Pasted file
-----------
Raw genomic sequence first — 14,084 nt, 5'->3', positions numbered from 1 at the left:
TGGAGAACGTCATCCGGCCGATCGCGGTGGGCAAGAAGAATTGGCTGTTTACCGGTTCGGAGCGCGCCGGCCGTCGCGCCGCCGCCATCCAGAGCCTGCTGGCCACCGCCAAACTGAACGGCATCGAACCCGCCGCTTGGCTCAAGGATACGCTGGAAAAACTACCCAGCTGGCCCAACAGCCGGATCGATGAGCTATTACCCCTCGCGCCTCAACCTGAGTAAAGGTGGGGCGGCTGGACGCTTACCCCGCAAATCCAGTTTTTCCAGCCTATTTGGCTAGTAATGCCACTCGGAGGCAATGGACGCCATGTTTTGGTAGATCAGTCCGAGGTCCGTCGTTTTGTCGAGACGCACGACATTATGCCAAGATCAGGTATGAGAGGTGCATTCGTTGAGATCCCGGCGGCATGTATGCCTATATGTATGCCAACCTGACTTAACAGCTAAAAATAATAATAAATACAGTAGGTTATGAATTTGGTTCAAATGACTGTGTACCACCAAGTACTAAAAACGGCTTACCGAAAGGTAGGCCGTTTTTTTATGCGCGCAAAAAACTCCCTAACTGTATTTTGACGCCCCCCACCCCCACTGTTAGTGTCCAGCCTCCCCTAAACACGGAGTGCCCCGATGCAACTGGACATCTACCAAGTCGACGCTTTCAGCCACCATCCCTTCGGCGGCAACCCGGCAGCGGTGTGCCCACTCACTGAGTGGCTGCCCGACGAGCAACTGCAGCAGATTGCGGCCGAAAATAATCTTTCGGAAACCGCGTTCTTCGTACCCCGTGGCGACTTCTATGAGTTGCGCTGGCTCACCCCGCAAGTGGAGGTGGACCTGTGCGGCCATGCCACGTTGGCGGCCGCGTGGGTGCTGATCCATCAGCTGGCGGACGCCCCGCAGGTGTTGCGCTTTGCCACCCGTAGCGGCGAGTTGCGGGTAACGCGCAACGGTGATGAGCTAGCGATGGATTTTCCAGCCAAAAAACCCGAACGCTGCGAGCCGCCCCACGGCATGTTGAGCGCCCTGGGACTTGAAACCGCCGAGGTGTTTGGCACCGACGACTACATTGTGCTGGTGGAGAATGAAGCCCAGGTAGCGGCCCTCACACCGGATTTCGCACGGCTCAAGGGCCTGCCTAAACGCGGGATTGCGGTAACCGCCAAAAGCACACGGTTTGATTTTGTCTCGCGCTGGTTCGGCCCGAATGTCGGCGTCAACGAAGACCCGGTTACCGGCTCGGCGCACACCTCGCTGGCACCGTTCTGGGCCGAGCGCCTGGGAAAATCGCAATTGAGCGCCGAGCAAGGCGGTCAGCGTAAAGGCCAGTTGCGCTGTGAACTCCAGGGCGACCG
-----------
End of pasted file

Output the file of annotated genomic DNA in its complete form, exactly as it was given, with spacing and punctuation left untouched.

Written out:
Raw genomic sequence first — 14,084 nt, 5'->3', positions numbered from 1 at the left:
TGGAGAACGTCATCCGGCCGATCGCGGTGGGCAAGAAGAATTGGCTGTTTACCGGTTCGGAGCGCGCCGGCCGTCGCGCCGCCGCCATCCAGAGCCTGCTGGCCACCGCCAAACTGAACGGCATCGAACCCGCCGCTTGGCTCAAGGATACGCTGGAAAAACTACCCAGCTGGCCCAACAGCCGGATCGATGAGCTATTACCCCTCGCGCCTCAACCTGAGTAAAGGTGGGGCGGCTGGACGCTTACCCCGCAAATCCAGTTTTTCCAGCCTATTTGGCTAGTAATGCCACTCGGAGGCAATGGACGCCATGTTTTGGTAGATCAGTCCGAGGTCCGTCGTTTTGTCGAGACGCACGACATTATGCCAAGATCAGGTATGAGAGGTGCATTCGTTGAGATCCCGGCGGCATGTATGCCTATATGTATGCCAACCTGACTTAACAGCTAAAAATAATAATAAATACAGTAGGTTATGAATTTGGTTCAAATGACTGTGTACCACCAAGTACTAAAAACGGCTTACCGAAAGGTAGGCCGTTTTTTTATGCGCGCAAAAAACTCCCTAACTGTATTTTGACGCCCCCCACCCCCACTGTTAGTGTCCAGCCTCCCCTAAACACGGAGTGCCCCGATGCAACTGGACATCTACCAAGTCGACGCTTTCAGCCACCATCCCTTCGGCGGCAACCCGGCAGCGGTGTGCCCACTCACTGAGTGGCTGCCCGACGAGCAACTGCAGCAGATTGCGGCCGAAAATAATCTTTCGGAAACCGCGTTCTTCGTACCCCGTGGCGACTTCTATGAGTTGCGCTGGCTCACCCCGCAAGTGGAGGTGGACCTGTGCGGCCATGCCACGTTGGCGGCCGCGTGGGTGCTGATCCATCAGCTGGCGGACGCCCCGCAGGTGTTGCGCTTTGCCACCCGTAGCGGCGAGTTGCGGGTAACGCGCAACGGTGATGAGCTAGCGATGGATTTTCCAGCCAAAAAACCCGAACGCTGCGAGCCGCCCCACGGCATGTTGAGCGCCCTGGGACTTGAAACCGCCGAGGTGTTTGGCACCGACGACTACATTGTGCTGGTGGAGAATGAAGCCCAGGTAGCGGCCCTCACACCGGATTTCGCACGGCTCAAGGGCCTGCCTAAACGCGGGATTGCGGTAACCGCCAAAAGCACACGGTTTGATTTTGTCTCGCGCTGGTTCGGCCCGAATGTCGGCGTCAACGAAGACCCGGTTACCGGCTCGGCGCACACCTCGCTGGCACCGTTCTGGGCCGAGCGCCTGGGAAAATCGCAATTGAGCGCCGAGCAAGGCGGTCAGCGTAAAGGCCAGTTGCGCTGTGAACTCCAGGGCGACCG